I rarely make it through an entire book without leaving a few notes and dog-earing a couple pages, but by the end of Truth & Beauty, I was surprised to find every page unmarked and unbent. I picked up the book and once I started, I couldn’t put it down. I was mesmerized by Patchett’s voice from the beginning, and when I came to the end, I wanted more. For a first attempt at memoir writing, Ann Patchett has done an exquisite job.
Truth & Beauty follows the long, intense friendship between Ann Patchett, author of notable works of fiction like Bel Canto and The Magician’s Assistant, and Lucy Grealy, the famed poet and writer of Autobiography of a Face. Patchett and Grealy were acquaintances during college, but they became fast friends when they started living together while attending graduate school at the Iowa Writer’s Workshop. From then on, they embarked on a friendship that would span over twenty years. Together, they would navigate relationships, career paths, rising fame, rejection and cancer.
While being recognized for her work, Lucy Grealy is most famous for her face. As recounted in her memoir, she was diagnosed with cancer in her jaw as a child and had to endure years of endless chemotherapy, radiation, and reconstructive surgeries. The constant reshaping of her face plagued Grealy with overwhelming insecurities even as she racked up friends and acquaintances wherever she went. As Patchett writes, “Even at Sarah Lawrence, a school full of models and actresses and millionaire daughters of industry, everyone knew Lucy and everyone knew her story: she had had Ewing’s sarcoma at the age of nine, had lived through five years of the most brutal radiation and chemotherapy, and then undergone a series of reconstructive surgeries that were largely
unsuccessful. The drama of her life, combined with her reputation for being the smartest student in all of her classes, made her the campus mascot, the favorite pet in her dirty jeans and oversized Irish sweaters” (2). Patchett conveys this with both weariness and tenderness because as much as she adored Lucy, it becomes obvious through reading the book that the story inevitably ended up being about Lucy.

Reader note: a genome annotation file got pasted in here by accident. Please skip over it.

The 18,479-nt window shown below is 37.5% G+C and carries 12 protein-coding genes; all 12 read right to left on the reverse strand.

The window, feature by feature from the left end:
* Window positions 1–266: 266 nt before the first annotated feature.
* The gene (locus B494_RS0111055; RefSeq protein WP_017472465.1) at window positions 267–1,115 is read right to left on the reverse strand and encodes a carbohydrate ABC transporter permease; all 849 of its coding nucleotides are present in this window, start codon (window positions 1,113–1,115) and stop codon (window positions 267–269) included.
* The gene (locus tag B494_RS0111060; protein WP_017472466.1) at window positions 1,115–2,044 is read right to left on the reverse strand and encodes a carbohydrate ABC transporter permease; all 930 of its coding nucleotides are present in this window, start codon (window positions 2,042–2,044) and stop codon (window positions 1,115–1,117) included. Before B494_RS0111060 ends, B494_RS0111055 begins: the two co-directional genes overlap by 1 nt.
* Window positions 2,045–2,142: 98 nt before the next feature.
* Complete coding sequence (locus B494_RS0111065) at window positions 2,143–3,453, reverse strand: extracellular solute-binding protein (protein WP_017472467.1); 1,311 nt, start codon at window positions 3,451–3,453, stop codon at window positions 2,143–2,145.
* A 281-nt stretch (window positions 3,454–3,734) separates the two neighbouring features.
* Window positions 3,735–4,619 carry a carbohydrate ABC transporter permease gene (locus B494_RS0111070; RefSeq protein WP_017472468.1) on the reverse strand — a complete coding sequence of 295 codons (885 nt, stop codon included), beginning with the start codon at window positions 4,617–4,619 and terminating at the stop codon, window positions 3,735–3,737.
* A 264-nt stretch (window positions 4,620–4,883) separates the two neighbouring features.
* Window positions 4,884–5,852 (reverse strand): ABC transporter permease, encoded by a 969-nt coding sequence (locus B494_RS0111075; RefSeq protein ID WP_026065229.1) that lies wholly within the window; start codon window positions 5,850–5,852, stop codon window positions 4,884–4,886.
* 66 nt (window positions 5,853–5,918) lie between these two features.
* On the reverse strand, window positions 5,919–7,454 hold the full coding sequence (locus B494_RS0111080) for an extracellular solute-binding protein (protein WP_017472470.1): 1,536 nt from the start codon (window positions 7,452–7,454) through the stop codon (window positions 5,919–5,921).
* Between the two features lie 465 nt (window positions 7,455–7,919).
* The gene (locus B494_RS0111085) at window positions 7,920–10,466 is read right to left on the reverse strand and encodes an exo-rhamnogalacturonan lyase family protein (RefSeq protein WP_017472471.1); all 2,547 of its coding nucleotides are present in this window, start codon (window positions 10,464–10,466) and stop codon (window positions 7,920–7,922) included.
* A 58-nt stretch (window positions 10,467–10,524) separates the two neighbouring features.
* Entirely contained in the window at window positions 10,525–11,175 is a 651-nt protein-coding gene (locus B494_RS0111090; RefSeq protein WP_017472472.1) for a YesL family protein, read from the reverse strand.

When you’re a woman and you have a best female friend, there are undoubtedly times when you share happiness for her successes and other times when you grieve with her through her losses. When you have a talented writer for a friend who’s also dealing with a chronic illness, those ups and downs increase tenfold. Despite the hordes of friends who obviously love her, Lucy finds herself unable to find “true love,” the thing she wants most in life. “The question of love was a dark hole into which Lucy swam daily,” writes Patchett. “She claimed to be alone, alone, alone, and bringing up the legions of friends who adored her was only an irritant” (169). As she continues to ache for her idea of real love, her life begins to unravel—bills go perpetually unpaid, her fame subsides, and relationships reach dead ends. By the time we read about Lucy passing away, we are fully prepared for her death and yet heartbroken nonetheless.
“The question of love was a dark hole into which Lucy swam daily.”
Ann Patchett does brilliant work cataloging their friendship and portraying Lucy as a troubled, deeply sympathetic character. By openly acknowledging her own struggles and flaws, we are given a portrait of what it means to be a truly committed friend. Patchett writes that Lucy “had a nearly romantic relationship with Death. She had beaten it out so many times… she believed that the most basic rules of life did not apply to her, and over the course of our friendship, without me knowing when it had happened, I had come to believe it myself” (257). By accepting Lucy’s death and remembering her as a life-changing friend in this book, we can all learn something about what it means to cherish the loved ones in our lives and celebrate those who have passed.